Why we Don’t get enough sleep? You’re not alone. The majority of Americans are in this category, and the consequences aren’t pretty. In fact, getting less than 7 hours of sleep per night increases your risk of heart disease, diabetes, and obesity! This article explains why so many Americans don’t get enough sleep, and then offers tips to help you actually get more sleep each night so you can be healthier and happier!
Why We Don’t Get Enough Sleep?
Consuming too much caffeine
Whether it’s a can of soda, a couple cups of coffee or even chocolate, too much caffeine may be causing us to get fewer hours of sleep than we actually need. Caffeine is a stimulant and can cause sleep disturbances, often in patterns like insomnia. Coffee may give you that all-important jolt of energy in the morning, but when consumed close to bedtime it can result in disturbed sleep throughout the night.
To help ensure you’re getting enough rest (seven to nine hours for most people), aim to consume your last caffeinated beverage at least four hours before bed.
Sleeping with artificial lights on
Did you know that if you sleep with your light on you can mess up your body clock? Even if it’s just a nightlight, turning lights on in your bedroom after sunset could interrupt your melatonin levels. If you want to sleep better, consider shutting off all lights in your bedroom at least 30 minutes before going to bed.
Some researchers even recommend turning off all electronics (or at least putting them away from where you sleep) as well as using curtains or shades instead of an open window or dimmer switch by your bed to create an ideal sleeping environment.
Pain and anxiety medications
Common painkillers like ibuprofen can wreak havoc on your sleep if you take them too close to bedtime. Instead, go for a soothing hot bath or cool shower before bed. If you have something stressful during the day, try taking 3-4 milligrams of melatonin at night, Dr. Kapoor says.
There are also natural remedies for anxiety that include lemon balm and chamomile tea. And when it comes to stopping those restless leg syndrome episodes in their tracks? Most of my patients find that plantar fascia stretching before bed is a big help, Dr. Apovian says.
Some people are more susceptible to sleep loss from screens. Multiple studies have shown that using screens in bed before sleeping can disrupt sleep patterns, and even make it more difficult to fall asleep.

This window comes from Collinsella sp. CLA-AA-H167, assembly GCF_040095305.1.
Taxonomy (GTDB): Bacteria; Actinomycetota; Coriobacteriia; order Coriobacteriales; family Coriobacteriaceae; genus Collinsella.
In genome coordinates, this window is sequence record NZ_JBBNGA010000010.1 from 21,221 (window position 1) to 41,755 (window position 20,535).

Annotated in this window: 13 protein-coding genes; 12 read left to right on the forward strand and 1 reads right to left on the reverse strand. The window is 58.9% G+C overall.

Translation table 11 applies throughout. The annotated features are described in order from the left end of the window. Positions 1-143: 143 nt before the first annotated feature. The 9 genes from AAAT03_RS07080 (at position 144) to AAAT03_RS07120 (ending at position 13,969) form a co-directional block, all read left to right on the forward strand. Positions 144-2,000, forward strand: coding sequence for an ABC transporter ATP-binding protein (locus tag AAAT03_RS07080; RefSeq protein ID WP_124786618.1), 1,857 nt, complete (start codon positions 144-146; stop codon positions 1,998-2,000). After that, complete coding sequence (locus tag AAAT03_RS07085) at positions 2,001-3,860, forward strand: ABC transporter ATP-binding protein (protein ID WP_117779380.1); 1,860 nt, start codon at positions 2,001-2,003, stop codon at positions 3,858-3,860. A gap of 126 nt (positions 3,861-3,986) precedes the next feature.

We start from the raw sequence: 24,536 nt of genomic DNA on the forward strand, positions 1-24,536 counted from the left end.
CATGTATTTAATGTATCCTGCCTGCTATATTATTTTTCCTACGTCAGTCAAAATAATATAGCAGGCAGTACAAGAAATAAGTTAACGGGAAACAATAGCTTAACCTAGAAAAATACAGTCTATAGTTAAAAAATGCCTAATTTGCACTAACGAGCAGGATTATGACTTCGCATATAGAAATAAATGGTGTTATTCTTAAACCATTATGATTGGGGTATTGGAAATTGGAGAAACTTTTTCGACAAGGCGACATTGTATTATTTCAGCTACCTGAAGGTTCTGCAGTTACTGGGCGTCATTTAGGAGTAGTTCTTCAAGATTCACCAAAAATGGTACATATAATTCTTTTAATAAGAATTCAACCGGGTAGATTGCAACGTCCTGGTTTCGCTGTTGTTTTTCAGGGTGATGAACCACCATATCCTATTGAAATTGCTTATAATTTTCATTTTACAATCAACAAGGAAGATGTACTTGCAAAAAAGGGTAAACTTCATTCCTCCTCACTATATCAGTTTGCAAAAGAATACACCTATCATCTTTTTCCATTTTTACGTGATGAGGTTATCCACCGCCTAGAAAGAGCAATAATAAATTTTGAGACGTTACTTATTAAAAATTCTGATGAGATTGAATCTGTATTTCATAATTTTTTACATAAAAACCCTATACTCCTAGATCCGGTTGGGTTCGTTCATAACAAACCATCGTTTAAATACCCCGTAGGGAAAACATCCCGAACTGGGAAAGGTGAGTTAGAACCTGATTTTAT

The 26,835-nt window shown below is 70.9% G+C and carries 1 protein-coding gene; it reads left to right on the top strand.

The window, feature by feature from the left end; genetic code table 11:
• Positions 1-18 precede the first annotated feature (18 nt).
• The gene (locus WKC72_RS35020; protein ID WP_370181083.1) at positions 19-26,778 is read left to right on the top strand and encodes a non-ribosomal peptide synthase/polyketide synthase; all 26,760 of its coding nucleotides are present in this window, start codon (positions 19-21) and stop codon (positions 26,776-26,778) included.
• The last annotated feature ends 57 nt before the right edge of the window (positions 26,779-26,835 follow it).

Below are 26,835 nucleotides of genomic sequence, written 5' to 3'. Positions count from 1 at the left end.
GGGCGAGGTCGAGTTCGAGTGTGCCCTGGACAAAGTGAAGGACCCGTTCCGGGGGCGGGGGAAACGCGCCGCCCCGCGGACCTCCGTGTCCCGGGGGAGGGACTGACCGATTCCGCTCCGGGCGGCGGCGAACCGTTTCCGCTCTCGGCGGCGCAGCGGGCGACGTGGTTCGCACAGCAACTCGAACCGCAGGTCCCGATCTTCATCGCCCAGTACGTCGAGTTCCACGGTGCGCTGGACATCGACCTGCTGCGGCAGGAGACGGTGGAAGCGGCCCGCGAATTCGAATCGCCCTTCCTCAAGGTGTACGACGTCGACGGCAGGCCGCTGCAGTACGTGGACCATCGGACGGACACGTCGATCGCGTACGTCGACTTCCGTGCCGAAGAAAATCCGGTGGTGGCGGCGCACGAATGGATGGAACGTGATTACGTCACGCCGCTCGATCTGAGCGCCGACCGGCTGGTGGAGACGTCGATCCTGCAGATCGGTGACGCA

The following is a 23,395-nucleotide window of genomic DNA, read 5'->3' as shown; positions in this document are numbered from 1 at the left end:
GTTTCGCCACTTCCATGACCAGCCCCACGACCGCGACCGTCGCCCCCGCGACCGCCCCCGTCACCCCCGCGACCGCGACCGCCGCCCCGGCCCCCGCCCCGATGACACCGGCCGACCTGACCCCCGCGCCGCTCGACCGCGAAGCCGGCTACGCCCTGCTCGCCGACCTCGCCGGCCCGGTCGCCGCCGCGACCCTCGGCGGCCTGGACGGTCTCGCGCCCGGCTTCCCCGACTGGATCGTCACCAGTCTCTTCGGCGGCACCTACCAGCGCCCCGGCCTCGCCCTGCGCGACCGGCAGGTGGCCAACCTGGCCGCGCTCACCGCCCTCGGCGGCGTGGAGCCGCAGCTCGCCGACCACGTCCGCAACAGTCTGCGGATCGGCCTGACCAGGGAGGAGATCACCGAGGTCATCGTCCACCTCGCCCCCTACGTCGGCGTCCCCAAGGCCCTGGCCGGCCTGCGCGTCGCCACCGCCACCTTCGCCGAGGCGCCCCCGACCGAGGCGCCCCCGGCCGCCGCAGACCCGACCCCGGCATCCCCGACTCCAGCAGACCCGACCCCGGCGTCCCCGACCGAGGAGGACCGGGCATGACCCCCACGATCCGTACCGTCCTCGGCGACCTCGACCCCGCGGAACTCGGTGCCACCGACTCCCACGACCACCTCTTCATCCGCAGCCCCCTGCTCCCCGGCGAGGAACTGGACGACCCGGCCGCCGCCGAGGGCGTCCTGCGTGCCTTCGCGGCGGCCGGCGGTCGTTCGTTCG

If you suspect you might be one of these people, consider placing your phone far away (in another room) when going to bed so you’ll be less tempted to check for updates. To ensure your screen is off-limits for at least an hour before bedtime, set a screen-free alarm as well; it’s a great way to avoid staring at your clock and counting down until lights out.
Stressful jobs and activities
Perhaps it’s not surprising that so many of us don’t get enough sleep, but what is surprising is just how bad a lack of sleep can be for your health. One study found that people who get less than six hours of sleep are four times more likely to die from stroke and eight times more likely to die from heart disease than those who consistently get seven to eight hours of shut-eye. Stressful jobs and activities, such as shift work or fighting crime, only make matters worse.
Scientists believe it may have something to do with stress hormones called glucocorticoids; these hormones influence blood pressure and increase insulin resistance in adults and also delay growth in children by slowing down bone formation.
Lack of exercise
Staying physically active during your workday—through activities like walking, stretching, and using a standing desk or treadmill—may help you feel more energized when you sit down to a meal.
But even those with healthy diets sometimes aren’t getting enough exercise. Just an hour of moderate-intensity exercise three times per week can make a big difference. Aim for at least 2 hours and 30 minutes of moderate-intensity aerobic activity each week, which could include cycling or walking at lunchtime most days of the week. It doesn’t have to be all at once—try 10-minute increments throughout your day.
Our obsession with multi-tasking
Multitasking may be a good thing for computers, but it’s not so great for humans. Multitasking can make us less productive and more prone to errors. Rather than doing two things at once, try doing one thing at a time, preferably in a quiet setting where you can concentrate on your task.
This will help you to avoid stress while getting more done and making fewer mistakes in your work. If distractions are unavoidable (hey, you’re human), change your routine: Turn off your phone before bed or leave it behind as you take an afternoon walk with a friend; say no to social media requests until after dinner; or have that hard conversation before hopping on video chat with friends abroad.
Insufficient sleep hygiene practices
The Journal of Clinical Sleep Medicine reports that most Americans (76 percent) don’t get enough sleep. Some people can go a few days on little to no sleep, while others may start to show signs of fatigue after just one night with less than six hours of shut-eye.
But how do you know when your insufficient sleep habits have become poor sleeping hygiene? To find out, ask yourself these questions: Is it hard for me to wake up in the morning? Does my body ache? Do I feel tired all day long? Are my moods unpredictable or easily set off? Have I experienced a dip in my mental performance or an increase in forgetfulness? If so, you may need some help establishing healthier sleeping practices.